The following paragraph is a part of a speech delivered by the Marquis of Ripoti, K.G., late Secretary of State for the Colonies of Great Britain, at the anniversary dinner of the Linnean Society. It is a good thing to be honest enough to acknowledge ignorance, but how a Secretary of State for the Colonies could have escaped hearing something of gambier is a mystery.

I had a curious proof the other day of the way in which plants of great value may be but little known to those who do not cultivate science, or are not engaged in those industries in which these plants are employed. I received a deputation from Leeds. Though most of you probably think only of Leeds as an important place for the production of cloth, yet there is a great leather trade in Leeds besides, and this deputation of leading men came to me to do what I could to help to increase the production of gambier. They told me they could not get on without it, that it was absolutely essential to their industry, and that it came shipped to them from Singapore. I believe the largest quantity is not grown in Singapore, but comes from the native states beyond. I am bound to say that until I had received this deputation, I had never heard of gambier. I knew nothing about it.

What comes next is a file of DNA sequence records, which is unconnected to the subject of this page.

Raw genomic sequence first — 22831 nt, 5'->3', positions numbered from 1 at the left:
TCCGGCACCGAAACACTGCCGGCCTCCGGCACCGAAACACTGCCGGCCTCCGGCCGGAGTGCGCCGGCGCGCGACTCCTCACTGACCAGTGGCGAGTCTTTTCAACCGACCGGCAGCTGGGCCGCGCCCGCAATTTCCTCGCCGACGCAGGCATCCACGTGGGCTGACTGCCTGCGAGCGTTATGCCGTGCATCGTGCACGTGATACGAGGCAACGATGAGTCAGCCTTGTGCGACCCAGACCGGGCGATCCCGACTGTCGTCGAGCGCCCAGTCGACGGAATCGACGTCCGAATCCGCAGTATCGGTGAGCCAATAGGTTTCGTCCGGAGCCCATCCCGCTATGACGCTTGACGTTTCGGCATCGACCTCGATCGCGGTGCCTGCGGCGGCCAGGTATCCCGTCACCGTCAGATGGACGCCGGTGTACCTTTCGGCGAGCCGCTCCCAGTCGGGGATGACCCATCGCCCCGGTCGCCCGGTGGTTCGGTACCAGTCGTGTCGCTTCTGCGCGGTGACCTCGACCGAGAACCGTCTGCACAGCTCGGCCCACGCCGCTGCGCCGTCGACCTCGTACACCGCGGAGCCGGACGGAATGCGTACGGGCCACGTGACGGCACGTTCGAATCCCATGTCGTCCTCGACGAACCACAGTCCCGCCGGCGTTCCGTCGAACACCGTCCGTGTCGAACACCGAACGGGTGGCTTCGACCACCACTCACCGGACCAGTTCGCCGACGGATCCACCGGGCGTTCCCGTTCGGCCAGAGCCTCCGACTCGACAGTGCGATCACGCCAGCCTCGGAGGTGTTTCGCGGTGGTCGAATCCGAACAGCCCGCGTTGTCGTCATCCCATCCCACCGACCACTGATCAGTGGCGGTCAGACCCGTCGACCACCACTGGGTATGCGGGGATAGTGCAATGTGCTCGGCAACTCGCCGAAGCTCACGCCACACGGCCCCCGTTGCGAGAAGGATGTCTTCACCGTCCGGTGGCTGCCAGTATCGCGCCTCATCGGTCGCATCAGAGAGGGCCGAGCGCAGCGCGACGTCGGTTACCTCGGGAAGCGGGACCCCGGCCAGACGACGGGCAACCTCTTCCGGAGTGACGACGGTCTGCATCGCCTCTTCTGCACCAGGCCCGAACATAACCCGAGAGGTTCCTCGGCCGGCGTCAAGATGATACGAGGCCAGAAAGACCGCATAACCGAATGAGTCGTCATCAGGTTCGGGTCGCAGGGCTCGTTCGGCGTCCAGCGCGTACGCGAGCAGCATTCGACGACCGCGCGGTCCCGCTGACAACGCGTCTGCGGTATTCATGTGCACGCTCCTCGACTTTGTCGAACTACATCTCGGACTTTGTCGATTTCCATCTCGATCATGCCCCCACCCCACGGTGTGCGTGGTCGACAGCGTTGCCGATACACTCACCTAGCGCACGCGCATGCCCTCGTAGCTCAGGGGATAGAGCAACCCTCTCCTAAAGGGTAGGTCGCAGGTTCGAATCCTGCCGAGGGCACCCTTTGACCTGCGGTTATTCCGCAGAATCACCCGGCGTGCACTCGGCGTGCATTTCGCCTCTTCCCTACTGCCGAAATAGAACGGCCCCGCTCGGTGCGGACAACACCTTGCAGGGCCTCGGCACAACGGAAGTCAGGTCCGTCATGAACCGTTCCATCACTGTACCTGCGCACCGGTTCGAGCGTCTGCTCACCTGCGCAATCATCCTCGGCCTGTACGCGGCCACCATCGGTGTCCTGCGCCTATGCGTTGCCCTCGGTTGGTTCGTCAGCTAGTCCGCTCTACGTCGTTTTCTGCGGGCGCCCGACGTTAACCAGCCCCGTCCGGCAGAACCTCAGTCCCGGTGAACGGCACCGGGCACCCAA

The interest of this paragraph lies not in the ignorance of the official, but in the information it gives of the growing scarcity of gambier. If that deputation of citizens of Leeds should turn to the United States, they would learn that we have a substance here called canaigre, prepared from the roots of Rumex hymenosepalus, that will sooner or later displace gambier which is of uncertain origin, uncertain quality and uncertain effect.

The American Journal of Pharmacy, Vol. 67, 1895, was edited by Henry Trimble.